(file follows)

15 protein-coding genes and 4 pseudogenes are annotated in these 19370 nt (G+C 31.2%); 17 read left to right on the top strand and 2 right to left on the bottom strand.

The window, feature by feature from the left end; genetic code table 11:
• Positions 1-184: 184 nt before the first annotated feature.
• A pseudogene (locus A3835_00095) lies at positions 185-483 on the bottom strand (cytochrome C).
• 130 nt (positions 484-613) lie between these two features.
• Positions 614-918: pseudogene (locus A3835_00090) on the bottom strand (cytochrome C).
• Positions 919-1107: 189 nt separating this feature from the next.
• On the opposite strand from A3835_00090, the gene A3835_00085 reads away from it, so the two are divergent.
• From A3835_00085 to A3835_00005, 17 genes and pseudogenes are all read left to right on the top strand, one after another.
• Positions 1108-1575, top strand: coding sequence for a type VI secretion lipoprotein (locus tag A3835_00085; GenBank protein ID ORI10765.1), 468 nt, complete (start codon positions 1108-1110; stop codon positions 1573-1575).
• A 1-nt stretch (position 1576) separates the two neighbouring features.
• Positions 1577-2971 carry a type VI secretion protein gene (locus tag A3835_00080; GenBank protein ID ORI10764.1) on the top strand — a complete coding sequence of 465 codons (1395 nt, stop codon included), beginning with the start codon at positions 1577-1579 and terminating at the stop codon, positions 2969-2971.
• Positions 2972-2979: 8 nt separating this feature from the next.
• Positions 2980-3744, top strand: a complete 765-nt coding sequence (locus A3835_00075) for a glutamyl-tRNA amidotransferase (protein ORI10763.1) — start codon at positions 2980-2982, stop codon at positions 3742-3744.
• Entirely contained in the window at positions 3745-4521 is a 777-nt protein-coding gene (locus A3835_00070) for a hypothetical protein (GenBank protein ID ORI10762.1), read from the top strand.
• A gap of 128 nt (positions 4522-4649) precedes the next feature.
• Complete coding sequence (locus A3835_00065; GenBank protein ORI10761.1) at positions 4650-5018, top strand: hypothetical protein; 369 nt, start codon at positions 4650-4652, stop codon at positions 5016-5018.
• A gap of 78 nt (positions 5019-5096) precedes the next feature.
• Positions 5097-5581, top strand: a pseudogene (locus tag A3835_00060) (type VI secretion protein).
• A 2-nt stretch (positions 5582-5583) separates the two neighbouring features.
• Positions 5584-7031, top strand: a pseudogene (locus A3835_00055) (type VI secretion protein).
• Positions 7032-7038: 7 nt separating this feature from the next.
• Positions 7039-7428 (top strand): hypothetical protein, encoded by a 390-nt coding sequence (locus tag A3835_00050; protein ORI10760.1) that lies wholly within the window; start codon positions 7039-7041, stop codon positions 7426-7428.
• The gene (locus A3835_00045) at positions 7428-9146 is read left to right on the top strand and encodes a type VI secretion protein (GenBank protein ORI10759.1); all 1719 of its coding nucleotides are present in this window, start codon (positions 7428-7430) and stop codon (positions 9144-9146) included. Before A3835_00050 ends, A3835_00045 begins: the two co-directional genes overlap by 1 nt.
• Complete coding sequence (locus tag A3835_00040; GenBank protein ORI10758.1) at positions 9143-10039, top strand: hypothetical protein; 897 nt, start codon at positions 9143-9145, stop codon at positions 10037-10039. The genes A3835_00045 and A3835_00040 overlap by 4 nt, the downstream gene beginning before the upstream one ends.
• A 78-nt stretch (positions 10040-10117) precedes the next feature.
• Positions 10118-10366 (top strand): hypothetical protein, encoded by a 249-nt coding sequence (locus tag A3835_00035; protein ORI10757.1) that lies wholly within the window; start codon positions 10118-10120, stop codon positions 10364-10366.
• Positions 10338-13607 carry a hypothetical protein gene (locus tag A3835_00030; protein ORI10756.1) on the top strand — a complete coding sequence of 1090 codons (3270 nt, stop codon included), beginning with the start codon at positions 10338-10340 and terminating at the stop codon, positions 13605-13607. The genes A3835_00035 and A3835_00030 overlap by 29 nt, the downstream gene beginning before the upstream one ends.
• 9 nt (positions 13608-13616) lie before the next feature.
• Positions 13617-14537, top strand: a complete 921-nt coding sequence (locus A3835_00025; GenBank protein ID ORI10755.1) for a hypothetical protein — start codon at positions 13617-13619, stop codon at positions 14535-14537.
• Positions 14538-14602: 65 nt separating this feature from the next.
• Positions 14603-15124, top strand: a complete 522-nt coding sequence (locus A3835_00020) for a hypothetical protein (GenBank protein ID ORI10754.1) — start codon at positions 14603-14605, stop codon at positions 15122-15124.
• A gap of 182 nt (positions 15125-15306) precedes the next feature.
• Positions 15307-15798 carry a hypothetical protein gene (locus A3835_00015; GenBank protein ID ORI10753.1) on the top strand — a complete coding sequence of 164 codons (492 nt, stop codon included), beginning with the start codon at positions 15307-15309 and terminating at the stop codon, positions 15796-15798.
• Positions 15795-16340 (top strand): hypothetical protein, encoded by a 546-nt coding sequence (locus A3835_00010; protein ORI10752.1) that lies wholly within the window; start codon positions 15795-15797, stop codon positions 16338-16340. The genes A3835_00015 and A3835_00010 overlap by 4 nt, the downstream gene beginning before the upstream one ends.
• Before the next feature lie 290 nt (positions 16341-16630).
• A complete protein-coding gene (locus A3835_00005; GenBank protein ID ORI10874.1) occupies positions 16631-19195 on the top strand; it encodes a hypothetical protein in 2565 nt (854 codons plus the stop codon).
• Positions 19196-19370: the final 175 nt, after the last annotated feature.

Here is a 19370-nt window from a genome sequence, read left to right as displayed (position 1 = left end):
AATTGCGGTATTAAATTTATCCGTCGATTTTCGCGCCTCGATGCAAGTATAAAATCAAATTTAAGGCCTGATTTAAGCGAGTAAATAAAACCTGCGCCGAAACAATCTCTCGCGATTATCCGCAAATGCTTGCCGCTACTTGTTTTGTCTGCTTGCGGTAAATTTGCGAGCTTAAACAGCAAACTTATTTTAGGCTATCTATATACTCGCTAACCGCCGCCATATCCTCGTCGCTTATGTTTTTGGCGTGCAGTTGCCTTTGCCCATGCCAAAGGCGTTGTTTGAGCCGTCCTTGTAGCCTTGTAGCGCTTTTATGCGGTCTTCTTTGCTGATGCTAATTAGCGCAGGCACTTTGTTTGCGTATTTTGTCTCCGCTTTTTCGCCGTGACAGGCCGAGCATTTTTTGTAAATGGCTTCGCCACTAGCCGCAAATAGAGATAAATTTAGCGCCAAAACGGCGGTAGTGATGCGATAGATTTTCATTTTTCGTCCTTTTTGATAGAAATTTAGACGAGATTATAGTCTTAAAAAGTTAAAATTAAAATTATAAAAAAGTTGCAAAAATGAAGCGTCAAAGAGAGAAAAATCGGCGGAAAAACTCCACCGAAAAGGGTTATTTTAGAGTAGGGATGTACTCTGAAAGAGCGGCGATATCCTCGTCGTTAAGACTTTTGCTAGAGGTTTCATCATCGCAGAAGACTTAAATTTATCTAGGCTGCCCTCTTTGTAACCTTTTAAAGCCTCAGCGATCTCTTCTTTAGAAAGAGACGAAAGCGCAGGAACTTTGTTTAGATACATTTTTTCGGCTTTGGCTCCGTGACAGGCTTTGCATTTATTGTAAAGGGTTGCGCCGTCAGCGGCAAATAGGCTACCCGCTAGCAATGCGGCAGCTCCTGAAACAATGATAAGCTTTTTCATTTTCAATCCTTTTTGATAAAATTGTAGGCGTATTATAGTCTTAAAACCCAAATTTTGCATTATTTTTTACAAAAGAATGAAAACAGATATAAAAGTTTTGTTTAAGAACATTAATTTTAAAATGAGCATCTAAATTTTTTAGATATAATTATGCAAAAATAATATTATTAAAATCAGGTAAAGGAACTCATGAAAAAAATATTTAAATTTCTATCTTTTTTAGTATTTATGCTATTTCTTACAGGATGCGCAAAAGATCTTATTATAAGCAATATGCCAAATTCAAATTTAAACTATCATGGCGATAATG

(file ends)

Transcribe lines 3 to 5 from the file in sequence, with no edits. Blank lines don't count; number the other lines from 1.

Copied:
• Positions 1-184: 184 nt before the first annotated feature.
• A pseudogene (locus A3835_00095) lies at positions 185-483 on the bottom strand (cytochrome C).
• 130 nt (positions 484-613) lie between these two features.